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Buhari receives Letters of Credence from UK, Siri Lanka

President Muhammadu Buhari has advised the new UK High Commissioner to Nigeria, Richard Hugh Montgomery, to “always uphold the noble standards of diplomacy”, like his predecessors, by respecting the traditional institutions in the country.

The President, who received Letters of Credence from Mr Montgomery, and his counterpart from the Democratic Republic of Sri Lanka, Velupillai Kananathan, stressed that relations with both countries would be further consolidated by their “consideration for local culture, traditional rulers, and institutions”.

“I like the way our traditional rulers and institutions are being respected, in spite of the changing times, education, and rising materialism,” he said.

“There is a lot to learn from our culture, and the traditional institutions are the custodians, and they should be respected by all,” he told the two envoys in separate meetings.

President Buhari said the cultural exchange, through education and training, with Britain has been on for many years, recalling that he had military training at Mons Officer Cadet School in Aldershot in England, from 1962 to 1963, as well as the Army Mechanical Transport School in Borden, where he took the Mechanical Transport Officer’s Course in 1964.

The President told Mr Montgomery that a “good understanding of cultural differences, and respect for institutions” had paved the way for most of the successes of the United Kingdom, noting that previous diplomats had established relations with the Sultan of Sokoto, Emir of Kano, Shehu of Borno, and Emir of Ilorin, the ancient gateway to the North.

The President said: “In one of my meetings with King Charles III, he asked me an interesting question, if I had a house in England, and I replied that I don’t have a house, not an inch, anywhere outside Nigeria.”.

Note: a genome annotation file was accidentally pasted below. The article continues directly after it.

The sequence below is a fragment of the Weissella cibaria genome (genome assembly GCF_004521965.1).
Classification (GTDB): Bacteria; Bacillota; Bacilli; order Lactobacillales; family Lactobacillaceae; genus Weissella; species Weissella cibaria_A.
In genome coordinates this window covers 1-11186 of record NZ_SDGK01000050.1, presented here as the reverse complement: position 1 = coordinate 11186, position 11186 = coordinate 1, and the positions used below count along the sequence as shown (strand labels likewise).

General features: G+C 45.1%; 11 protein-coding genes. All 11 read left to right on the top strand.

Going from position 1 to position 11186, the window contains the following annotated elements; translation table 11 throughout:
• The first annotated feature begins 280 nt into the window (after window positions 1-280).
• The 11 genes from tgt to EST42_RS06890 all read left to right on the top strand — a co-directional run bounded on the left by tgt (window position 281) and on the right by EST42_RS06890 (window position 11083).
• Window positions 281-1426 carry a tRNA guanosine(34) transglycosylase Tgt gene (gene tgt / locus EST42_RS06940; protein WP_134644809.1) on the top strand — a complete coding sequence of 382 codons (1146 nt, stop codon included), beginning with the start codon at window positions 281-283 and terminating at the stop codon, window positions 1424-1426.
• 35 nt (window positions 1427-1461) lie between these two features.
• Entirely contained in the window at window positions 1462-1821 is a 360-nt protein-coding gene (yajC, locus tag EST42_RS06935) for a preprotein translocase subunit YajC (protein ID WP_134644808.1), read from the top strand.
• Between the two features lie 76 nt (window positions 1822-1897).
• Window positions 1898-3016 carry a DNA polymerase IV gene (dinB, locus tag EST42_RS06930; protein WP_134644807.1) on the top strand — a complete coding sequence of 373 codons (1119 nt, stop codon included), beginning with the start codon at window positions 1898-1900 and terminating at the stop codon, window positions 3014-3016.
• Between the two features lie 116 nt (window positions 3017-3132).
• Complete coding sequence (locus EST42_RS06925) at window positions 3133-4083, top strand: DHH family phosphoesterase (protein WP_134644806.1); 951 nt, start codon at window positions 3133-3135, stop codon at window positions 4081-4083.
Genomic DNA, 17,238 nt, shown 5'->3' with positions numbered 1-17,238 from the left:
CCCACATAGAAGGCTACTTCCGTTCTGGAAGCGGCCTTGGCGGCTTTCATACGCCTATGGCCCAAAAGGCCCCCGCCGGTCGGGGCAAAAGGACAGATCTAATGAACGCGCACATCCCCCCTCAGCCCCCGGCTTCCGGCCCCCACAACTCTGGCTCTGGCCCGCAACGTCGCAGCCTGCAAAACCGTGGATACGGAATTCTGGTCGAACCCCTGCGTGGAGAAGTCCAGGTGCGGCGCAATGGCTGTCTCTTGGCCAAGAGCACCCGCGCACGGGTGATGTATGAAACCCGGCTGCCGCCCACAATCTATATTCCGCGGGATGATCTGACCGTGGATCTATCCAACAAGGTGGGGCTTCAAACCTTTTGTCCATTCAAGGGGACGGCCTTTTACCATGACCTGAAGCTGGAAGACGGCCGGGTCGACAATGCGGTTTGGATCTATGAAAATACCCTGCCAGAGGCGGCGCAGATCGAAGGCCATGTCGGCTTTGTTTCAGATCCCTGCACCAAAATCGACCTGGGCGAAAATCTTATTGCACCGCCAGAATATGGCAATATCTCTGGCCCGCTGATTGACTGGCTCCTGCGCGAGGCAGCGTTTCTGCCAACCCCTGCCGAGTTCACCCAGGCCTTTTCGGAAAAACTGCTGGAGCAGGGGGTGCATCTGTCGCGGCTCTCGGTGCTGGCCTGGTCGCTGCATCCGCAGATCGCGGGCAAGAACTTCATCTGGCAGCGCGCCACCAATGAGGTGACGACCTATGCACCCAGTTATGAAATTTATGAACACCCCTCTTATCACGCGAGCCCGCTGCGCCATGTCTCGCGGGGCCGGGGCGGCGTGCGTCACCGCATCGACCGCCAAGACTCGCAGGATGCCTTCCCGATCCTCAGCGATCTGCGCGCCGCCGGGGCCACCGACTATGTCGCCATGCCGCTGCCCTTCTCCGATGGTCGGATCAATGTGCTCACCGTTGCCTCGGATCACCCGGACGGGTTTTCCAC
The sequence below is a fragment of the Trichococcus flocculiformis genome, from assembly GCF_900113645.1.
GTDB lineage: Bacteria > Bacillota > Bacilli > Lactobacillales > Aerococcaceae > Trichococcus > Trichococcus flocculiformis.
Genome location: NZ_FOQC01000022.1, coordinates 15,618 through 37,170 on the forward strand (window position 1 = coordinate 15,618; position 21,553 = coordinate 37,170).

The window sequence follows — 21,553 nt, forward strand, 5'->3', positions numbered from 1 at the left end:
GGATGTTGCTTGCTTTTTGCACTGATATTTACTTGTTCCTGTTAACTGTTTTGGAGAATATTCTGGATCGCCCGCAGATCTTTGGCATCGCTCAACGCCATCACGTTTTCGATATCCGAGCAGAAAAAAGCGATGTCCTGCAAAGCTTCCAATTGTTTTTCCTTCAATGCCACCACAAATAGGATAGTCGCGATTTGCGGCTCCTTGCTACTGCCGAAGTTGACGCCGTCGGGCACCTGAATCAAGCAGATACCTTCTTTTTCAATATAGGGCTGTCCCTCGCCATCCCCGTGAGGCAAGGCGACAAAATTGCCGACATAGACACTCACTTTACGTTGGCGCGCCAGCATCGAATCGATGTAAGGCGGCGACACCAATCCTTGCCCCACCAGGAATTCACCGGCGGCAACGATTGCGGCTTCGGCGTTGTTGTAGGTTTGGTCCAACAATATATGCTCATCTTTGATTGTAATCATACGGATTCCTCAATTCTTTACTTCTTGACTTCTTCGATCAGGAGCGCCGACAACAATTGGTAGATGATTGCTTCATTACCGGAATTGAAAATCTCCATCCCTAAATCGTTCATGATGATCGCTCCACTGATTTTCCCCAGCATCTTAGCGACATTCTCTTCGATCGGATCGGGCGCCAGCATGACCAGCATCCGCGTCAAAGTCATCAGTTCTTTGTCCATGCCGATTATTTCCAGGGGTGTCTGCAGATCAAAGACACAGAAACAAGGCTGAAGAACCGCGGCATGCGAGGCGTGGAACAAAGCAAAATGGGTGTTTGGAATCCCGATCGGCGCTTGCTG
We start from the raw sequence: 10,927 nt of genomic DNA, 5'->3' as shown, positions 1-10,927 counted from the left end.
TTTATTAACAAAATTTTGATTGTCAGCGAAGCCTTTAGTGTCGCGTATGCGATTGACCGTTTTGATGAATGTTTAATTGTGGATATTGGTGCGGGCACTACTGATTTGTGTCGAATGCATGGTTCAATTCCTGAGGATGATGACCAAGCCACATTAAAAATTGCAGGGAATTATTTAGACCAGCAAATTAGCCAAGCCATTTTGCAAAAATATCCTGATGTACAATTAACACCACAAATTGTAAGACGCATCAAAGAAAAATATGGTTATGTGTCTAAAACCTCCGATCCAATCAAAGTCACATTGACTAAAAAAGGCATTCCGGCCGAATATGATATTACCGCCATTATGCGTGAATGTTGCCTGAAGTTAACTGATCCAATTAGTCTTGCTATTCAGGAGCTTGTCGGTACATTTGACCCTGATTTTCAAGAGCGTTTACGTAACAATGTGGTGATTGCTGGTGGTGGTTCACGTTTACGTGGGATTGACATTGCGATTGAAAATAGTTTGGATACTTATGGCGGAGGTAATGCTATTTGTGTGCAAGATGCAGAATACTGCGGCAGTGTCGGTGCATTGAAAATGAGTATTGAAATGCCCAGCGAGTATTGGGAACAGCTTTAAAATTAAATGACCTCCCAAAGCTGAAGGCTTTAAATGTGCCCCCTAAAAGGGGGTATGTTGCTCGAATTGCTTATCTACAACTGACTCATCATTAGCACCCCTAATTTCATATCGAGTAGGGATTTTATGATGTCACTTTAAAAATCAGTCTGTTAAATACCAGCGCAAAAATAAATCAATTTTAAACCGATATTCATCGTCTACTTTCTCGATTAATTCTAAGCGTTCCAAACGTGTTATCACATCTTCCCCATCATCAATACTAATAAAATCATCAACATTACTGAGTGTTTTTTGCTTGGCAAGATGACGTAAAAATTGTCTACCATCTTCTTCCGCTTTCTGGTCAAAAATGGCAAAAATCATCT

He told the Sri Lankan diplomat that the participation of women in politics and governance in Nigeria had steadily increased over the years, as he made reference to the first female Prime Minister of Sri Lanka, Sirimavo Bandaranaike.

“Recently, we got close to having the first female governor in Nigeria,” he added.

In his remarks, Mr Montgomery said the United Kingdom had always held Nigeria and its cultural institutions in high esteem, while relating the best wishes of King Charles III, as Nigeria prepares for the handover ceremony on May 29.

The High Commissioner noted that the monarchy had been an integral part of the British system, and has remained a major attraction and source of honour.

“We have had a long, productive dialogue over security, economic partnership, home affairs, and other issues,” he said.

The Sri Lankan High Commissioner told President Buhari that the country had continued to share its skills and experience with the Nigerian military in tackling insurgent groups.

Mr Kananathan assured the Nigerian leader that he would consolidate the efforts of his predecessor by strengthening relations on energy projects, which had already started in East Africa.

Reporting by Abdullah Bello; Editing by Daniel Adejo and Tony Okerafor